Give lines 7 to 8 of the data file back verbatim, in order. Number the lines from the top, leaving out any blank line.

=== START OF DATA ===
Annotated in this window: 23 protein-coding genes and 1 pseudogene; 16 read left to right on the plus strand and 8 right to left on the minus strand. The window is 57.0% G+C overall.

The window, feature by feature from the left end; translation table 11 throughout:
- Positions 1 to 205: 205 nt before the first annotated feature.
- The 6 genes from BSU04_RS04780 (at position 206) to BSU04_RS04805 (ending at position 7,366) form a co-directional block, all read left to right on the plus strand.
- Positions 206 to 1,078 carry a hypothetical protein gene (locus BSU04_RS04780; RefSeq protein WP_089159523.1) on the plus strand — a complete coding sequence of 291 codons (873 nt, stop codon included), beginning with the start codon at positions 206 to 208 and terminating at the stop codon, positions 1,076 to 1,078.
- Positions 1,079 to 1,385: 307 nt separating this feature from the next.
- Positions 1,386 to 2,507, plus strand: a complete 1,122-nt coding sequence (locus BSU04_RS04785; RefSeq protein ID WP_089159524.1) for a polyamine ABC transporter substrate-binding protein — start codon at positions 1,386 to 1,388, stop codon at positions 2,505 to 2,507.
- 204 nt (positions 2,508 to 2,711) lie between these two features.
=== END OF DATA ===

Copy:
- Positions 1,386 to 2,507, plus strand: a complete 1,122-nt coding sequence (locus BSU04_RS04785; RefSeq protein ID WP_089159524.1) for a polyamine ABC transporter substrate-binding protein — start codon at positions 1,386 to 1,388, stop codon at positions 2,505 to 2,507.
- 204 nt (positions 2,508 to 2,711) lie between these two features.